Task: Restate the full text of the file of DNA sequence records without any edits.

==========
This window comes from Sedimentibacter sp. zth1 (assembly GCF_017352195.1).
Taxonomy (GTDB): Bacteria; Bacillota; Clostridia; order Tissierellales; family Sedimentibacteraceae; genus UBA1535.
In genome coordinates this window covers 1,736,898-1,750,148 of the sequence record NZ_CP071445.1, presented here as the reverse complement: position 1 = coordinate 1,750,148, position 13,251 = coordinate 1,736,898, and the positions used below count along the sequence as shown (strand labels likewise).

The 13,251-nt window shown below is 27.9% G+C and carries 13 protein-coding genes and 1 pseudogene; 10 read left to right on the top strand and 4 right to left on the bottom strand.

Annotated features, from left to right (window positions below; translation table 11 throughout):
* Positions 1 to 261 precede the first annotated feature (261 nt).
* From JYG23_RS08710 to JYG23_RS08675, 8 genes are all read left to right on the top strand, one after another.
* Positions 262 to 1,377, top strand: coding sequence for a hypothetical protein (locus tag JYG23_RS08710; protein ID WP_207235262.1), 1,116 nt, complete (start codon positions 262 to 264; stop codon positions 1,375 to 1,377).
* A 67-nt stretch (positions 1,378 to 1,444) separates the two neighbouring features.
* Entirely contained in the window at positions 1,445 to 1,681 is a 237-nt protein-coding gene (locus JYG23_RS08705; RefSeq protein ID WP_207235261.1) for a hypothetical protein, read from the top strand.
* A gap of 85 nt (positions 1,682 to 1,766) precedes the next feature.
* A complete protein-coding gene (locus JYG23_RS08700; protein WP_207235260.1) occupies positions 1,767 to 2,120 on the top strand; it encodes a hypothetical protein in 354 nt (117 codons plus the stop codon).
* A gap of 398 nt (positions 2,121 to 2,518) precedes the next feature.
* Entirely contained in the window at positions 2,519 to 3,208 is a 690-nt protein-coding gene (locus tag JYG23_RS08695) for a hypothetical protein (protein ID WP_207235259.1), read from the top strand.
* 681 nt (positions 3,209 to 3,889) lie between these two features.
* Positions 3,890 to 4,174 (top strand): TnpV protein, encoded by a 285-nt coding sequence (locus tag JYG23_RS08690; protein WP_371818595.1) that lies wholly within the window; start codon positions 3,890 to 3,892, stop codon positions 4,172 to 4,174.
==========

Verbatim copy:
This window comes from Sedimentibacter sp. zth1 (assembly GCF_017352195.1).
Taxonomy (GTDB): Bacteria; Bacillota; Clostridia; order Tissierellales; family Sedimentibacteraceae; genus UBA1535.
In genome coordinates this window covers 1,736,898-1,750,148 of the sequence record NZ_CP071445.1, presented here as the reverse complement: position 1 = coordinate 1,750,148, position 13,251 = coordinate 1,736,898, and the positions used below count along the sequence as shown (strand labels likewise).

The 13,251-nt window shown below is 27.9% G+C and carries 13 protein-coding genes and 1 pseudogene; 10 read left to right on the top strand and 4 right to left on the bottom strand.

Annotated features, from left to right (window positions below; translation table 11 throughout):
* Positions 1 to 261 precede the first annotated feature (261 nt).
* From JYG23_RS08710 to JYG23_RS08675, 8 genes are all read left to right on the top strand, one after another.
* Positions 262 to 1,377, top strand: coding sequence for a hypothetical protein (locus tag JYG23_RS08710; protein ID WP_207235262.1), 1,116 nt, complete (start codon positions 262 to 264; stop codon positions 1,375 to 1,377).
* A 67-nt stretch (positions 1,378 to 1,444) separates the two neighbouring features.
* Entirely contained in the window at positions 1,445 to 1,681 is a 237-nt protein-coding gene (locus JYG23_RS08705; RefSeq protein ID WP_207235261.1) for a hypothetical protein, read from the top strand.
* A gap of 85 nt (positions 1,682 to 1,766) precedes the next feature.
* A complete protein-coding gene (locus JYG23_RS08700; protein WP_207235260.1) occupies positions 1,767 to 2,120 on the top strand; it encodes a hypothetical protein in 354 nt (117 codons plus the stop codon).
* A gap of 398 nt (positions 2,121 to 2,518) precedes the next feature.
* Entirely contained in the window at positions 2,519 to 3,208 is a 690-nt protein-coding gene (locus tag JYG23_RS08695) for a hypothetical protein (protein ID WP_207235259.1), read from the top strand.
* 681 nt (positions 3,209 to 3,889) lie between these two features.
* Positions 3,890 to 4,174 (top strand): TnpV protein, encoded by a 285-nt coding sequence (locus tag JYG23_RS08690; protein WP_371818595.1) that lies wholly within the window; start codon positions 3,890 to 3,892, stop codon positions 4,172 to 4,174.